Let’s say it is important that employees know how to act when auditors come up to talk with them during an inspection for compliance. To get good audit results (the business need), employees are expected to know and describe the quality systems, protocols and procedures they work within (this is the behavior they need to show to auditors). The specific skill they need to learn and master is to reply to questions pleasantly and accurately, and above all, using few words. A typical solution would be for a company to pull people off the floor and show some PowerPoint slides of likely questions and ideal answers and then return the employee to the job
The job of an auditor is to examine organizational systems to be sure they meet compliance objectives. One way they delve deeply into those systems is to quiz employees. They walk up to employees while they are working and ask them something about a procedure, or something they observe, or even an opinion about a task, and then they fall silent, often boring their eyes into those of their victim. This is when auditors find the juicy stuff: Exceptions, excuses, errors and general slip ups as their target rambles on. They may fold their arms, raise an eyebrow and ask probing questions as the person trails off. Behind the auditor, the company leaders wring their hands, clear their throats and add to the general tension and collective perspiration.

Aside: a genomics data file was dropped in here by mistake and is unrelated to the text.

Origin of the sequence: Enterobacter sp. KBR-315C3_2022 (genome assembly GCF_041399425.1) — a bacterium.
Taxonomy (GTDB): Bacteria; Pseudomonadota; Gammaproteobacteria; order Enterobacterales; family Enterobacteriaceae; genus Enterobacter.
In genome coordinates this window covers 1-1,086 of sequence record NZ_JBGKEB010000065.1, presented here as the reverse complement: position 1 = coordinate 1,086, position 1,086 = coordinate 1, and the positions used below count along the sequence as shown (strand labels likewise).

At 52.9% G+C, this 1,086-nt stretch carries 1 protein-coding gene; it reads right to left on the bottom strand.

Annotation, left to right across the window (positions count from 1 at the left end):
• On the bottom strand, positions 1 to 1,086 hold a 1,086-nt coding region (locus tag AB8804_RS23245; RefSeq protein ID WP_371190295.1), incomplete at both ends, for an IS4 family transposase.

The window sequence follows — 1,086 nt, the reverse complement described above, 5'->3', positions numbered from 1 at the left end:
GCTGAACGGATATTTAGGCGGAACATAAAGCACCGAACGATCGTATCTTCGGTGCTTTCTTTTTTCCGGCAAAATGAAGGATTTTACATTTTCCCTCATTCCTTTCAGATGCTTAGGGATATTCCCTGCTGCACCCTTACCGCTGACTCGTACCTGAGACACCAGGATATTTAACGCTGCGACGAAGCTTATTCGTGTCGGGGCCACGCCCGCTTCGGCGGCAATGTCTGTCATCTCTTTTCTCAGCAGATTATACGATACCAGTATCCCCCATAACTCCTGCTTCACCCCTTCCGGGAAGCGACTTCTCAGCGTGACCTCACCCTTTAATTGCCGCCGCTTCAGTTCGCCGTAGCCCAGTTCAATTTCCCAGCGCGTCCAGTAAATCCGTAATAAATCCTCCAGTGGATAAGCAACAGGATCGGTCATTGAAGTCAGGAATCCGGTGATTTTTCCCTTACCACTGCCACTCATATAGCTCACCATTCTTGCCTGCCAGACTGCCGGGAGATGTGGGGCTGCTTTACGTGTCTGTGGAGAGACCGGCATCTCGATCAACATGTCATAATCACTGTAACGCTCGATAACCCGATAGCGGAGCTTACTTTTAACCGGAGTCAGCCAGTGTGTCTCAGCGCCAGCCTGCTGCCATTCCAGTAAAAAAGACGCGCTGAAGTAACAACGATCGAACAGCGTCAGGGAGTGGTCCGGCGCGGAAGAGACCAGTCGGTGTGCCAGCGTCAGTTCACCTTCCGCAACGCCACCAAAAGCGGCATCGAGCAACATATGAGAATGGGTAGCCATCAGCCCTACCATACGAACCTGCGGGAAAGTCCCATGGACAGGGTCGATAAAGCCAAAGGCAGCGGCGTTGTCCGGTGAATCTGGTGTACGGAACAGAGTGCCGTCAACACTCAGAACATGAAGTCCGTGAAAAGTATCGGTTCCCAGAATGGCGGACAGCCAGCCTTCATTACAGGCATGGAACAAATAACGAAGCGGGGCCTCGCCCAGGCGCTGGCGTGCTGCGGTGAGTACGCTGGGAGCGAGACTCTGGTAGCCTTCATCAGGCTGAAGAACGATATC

Now let’s take a look at the results of the training. When the auditors come, leaders of the employees are hoping to observe short, accurate and pleasant responses to auditors. Alas… nine operators talk too much, without directly answering the question, potentially alerting auditors to other issues to look into. Five operators talk too little, not answering direct questions, causing auditors to ask more and more questions, and to look even less convinced they are getting the information they require. Five to six of the most experienced operators do pretty well, with short, accurate and confident answers.
Let’s examine the impact of the training effort. This table summarizes the effectiveness of the Auditor Prep Training efforts, using four levels of training effectiveness.
|Effectiveness of Auditor Prep Training- According to the Kirkpatrick Scale of Effectiveness|
|Level 1||Did the learners like the training?||We do not know, we didn’t do smile sheets|
|Level 2||Did the student learn the training content?||We do not know, we didn’t test or observe them in class|
|Level 3||Did the students use what we taught them?||No, a number of operators talked too much or too little|
|Level 4||Did this training help the business?||No, the auditors had a poor opinion of learners’ cooperation, and uncovered more problems|
The fire hose approach to training means that we are “telling” people what to do, but not teaching them how to do it. Adult learners need some time and opportunity to apply new concepts, with activities, practice and reflection to deepen understanding, leading to the ability to perform the tasks when called upon.
Adapted from Building Giants: A Proven System to Transform Your Workforce Through Effective Training available here.
Katy Caselli is an Industrial/Organizational Psychologist with expertise in training design, performance improvement and effective training techniques.